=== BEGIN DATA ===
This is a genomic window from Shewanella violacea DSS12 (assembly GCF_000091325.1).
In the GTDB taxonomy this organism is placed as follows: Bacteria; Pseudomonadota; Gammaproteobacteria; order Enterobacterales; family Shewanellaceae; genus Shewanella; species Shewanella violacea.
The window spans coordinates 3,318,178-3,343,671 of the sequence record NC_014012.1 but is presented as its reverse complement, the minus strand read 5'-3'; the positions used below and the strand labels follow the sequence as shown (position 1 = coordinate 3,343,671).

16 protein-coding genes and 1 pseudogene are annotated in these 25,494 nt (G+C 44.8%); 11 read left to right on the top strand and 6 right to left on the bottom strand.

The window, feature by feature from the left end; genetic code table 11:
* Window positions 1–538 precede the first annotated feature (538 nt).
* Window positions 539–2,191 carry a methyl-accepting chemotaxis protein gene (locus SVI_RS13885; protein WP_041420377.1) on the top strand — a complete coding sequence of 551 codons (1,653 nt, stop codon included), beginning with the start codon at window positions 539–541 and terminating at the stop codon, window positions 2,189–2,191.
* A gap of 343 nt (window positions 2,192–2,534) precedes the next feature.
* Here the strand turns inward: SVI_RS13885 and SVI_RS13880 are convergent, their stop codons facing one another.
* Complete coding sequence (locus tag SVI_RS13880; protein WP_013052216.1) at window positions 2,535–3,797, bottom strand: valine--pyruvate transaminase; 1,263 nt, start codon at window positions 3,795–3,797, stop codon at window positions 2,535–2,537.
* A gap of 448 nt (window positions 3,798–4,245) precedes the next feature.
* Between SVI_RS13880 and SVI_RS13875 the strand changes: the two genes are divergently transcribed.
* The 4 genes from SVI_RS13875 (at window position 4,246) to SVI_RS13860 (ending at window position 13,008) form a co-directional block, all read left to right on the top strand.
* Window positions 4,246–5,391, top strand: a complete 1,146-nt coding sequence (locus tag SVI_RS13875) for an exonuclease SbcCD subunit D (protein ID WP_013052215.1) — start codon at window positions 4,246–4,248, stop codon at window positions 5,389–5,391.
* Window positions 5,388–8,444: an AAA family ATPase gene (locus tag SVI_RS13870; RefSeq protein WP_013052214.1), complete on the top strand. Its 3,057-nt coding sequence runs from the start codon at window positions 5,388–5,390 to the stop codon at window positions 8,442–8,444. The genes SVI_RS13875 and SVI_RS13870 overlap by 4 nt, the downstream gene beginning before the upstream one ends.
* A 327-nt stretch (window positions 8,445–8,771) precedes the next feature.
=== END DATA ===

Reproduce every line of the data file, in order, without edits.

This is a genomic window from Shewanella violacea DSS12 (assembly GCF_000091325.1).
In the GTDB taxonomy this organism is placed as follows: Bacteria; Pseudomonadota; Gammaproteobacteria; order Enterobacterales; family Shewanellaceae; genus Shewanella; species Shewanella violacea.
The window spans coordinates 3,318,178-3,343,671 of the sequence record NC_014012.1 but is presented as its reverse complement, the minus strand read 5'-3'; the positions used below and the strand labels follow the sequence as shown (position 1 = coordinate 3,343,671).

16 protein-coding genes and 1 pseudogene are annotated in these 25,494 nt (G+C 44.8%); 11 read left to right on the top strand and 6 right to left on the bottom strand.

The window, feature by feature from the left end; genetic code table 11:
* Window positions 1–538 precede the first annotated feature (538 nt).
* Window positions 539–2,191 carry a methyl-accepting chemotaxis protein gene (locus SVI_RS13885; protein WP_041420377.1) on the top strand — a complete coding sequence of 551 codons (1,653 nt, stop codon included), beginning with the start codon at window positions 539–541 and terminating at the stop codon, window positions 2,189–2,191.
* A gap of 343 nt (window positions 2,192–2,534) precedes the next feature.
* Here the strand turns inward: SVI_RS13885 and SVI_RS13880 are convergent, their stop codons facing one another.
* Complete coding sequence (locus tag SVI_RS13880; protein WP_013052216.1) at window positions 2,535–3,797, bottom strand: valine--pyruvate transaminase; 1,263 nt, start codon at window positions 3,795–3,797, stop codon at window positions 2,535–2,537.
* A gap of 448 nt (window positions 3,798–4,245) precedes the next feature.
* Between SVI_RS13880 and SVI_RS13875 the strand changes: the two genes are divergently transcribed.
* The 4 genes from SVI_RS13875 (at window position 4,246) to SVI_RS13860 (ending at window position 13,008) form a co-directional block, all read left to right on the top strand.
* Window positions 4,246–5,391, top strand: a complete 1,146-nt coding sequence (locus tag SVI_RS13875) for an exonuclease SbcCD subunit D (protein ID WP_013052215.1) — start codon at window positions 4,246–4,248, stop codon at window positions 5,389–5,391.
* Window positions 5,388–8,444: an AAA family ATPase gene (locus tag SVI_RS13870; RefSeq protein WP_013052214.1), complete on the top strand. Its 3,057-nt coding sequence runs from the start codon at window positions 5,388–5,390 to the stop codon at window positions 8,442–8,444. The genes SVI_RS13875 and SVI_RS13870 overlap by 4 nt, the downstream gene beginning before the upstream one ends.
* A 327-nt stretch (window positions 8,445–8,771) precedes the next feature.